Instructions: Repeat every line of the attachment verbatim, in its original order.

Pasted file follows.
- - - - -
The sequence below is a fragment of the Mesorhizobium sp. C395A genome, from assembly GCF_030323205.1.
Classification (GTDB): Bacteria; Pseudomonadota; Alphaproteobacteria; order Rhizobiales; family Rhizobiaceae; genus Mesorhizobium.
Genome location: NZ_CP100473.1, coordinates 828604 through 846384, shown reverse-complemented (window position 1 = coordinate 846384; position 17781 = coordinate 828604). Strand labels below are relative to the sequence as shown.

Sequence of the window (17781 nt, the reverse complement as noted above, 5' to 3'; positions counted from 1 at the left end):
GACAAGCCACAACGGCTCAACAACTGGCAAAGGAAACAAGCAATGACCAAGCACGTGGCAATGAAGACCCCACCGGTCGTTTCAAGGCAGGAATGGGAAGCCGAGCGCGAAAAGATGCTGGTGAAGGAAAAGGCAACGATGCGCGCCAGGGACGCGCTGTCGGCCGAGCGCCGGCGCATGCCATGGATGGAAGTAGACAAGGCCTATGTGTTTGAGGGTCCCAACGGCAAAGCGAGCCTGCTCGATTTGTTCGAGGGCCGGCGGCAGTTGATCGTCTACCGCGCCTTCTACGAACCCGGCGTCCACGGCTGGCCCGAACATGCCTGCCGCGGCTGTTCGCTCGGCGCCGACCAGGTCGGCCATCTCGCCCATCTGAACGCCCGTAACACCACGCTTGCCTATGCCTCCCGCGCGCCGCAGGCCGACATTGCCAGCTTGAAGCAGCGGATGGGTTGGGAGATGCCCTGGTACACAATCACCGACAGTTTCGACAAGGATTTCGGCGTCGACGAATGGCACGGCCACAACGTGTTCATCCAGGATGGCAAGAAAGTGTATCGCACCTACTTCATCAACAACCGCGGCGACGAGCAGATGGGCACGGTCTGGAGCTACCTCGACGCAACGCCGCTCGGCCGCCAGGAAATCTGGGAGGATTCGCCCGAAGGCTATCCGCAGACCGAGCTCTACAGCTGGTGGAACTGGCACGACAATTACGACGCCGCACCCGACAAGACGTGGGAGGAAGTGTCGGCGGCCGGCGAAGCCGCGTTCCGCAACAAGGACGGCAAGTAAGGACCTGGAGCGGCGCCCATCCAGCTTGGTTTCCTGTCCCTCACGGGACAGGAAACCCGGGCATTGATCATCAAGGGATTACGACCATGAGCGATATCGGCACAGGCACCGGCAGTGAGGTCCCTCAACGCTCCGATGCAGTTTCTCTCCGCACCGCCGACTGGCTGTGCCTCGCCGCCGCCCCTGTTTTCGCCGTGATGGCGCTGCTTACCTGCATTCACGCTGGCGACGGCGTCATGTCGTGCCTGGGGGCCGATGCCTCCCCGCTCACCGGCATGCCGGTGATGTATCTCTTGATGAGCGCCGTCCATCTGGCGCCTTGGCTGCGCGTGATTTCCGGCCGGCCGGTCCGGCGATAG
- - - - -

The sequence below is a fragment of the Mesorhizobium sp. C395A genome, from assembly GCF_030323205.1.
Classification (GTDB): Bacteria; Pseudomonadota; Alphaproteobacteria; order Rhizobiales; family Rhizobiaceae; genus Mesorhizobium.
Genome location: NZ_CP100473.1, coordinates 828604 through 846384, shown reverse-complemented (window position 1 = coordinate 846384; position 17781 = coordinate 828604). Strand labels below are relative to the sequence as shown.

Sequence of the window (17781 nt, the reverse complement as noted above, 5' to 3'; positions counted from 1 at the left end):
GACAAGCCACAACGGCTCAACAACTGGCAAAGGAAACAAGCAATGACCAAGCACGTGGCAATGAAGACCCCACCGGTCGTTTCAAGGCAGGAATGGGAAGCCGAGCGCGAAAAGATGCTGGTGAAGGAAAAGGCAACGATGCGCGCCAGGGACGCGCTGTCGGCCGAGCGCCGGCGCATGCCATGGATGGAAGTAGACAAGGCCTATGTGTTTGAGGGTCCCAACGGCAAAGCGAGCCTGCTCGATTTGTTCGAGGGCCGGCGGCAGTTGATCGTCTACCGCGCCTTCTACGAACCCGGCGTCCACGGCTGGCCCGAACATGCCTGCCGCGGCTGTTCGCTCGGCGCCGACCAGGTCGGCCATCTCGCCCATCTGAACGCCCGTAACACCACGCTTGCCTATGCCTCCCGCGCGCCGCAGGCCGACATTGCCAGCTTGAAGCAGCGGATGGGTTGGGAGATGCCCTGGTACACAATCACCGACAGTTTCGACAAGGATTTCGGCGTCGACGAATGGCACGGCCACAACGTGTTCATCCAGGATGGCAAGAAAGTGTATCGCACCTACTTCATCAACAACCGCGGCGACGAGCAGATGGGCACGGTCTGGAGCTACCTCGACGCAACGCCGCTCGGCCGCCAGGAAATCTGGGAGGATTCGCCCGAAGGCTATCCGCAGACCGAGCTCTACAGCTGGTGGAACTGGCACGACAATTACGACGCCGCACCCGACAAGACGTGGGAGGAAGTGTCGGCGGCCGGCGAAGCCGCGTTCCGCAACAAGGACGGCAAGTAAGGACCTGGAGCGGCGCCCATCCAGCTTGGTTTCCTGTCCCTCACGGGACAGGAAACCCGGGCATTGATCATCAAGGGATTACGACCATGAGCGATATCGGCACAGGCACCGGCAGTGAGGTCCCTCAACGCTCCGATGCAGTTTCTCTCCGCACCGCCGACTGGCTGTGCCTCGCCGCCGCCCCTGTTTTCGCCGTGATGGCGCTGCTTACCTGCATTCACGCTGGCGACGGCGTCATGTCGTGCCTGGGGGCCGATGCCTCCCCGCTCACCGGCATGCCGGTGATGTATCTCTTGATGAGCGCCGTCCATCTGGCGCCTTGGCTGCGCGTGATTTCCGGCCGGCCGGTCCGGCGATAG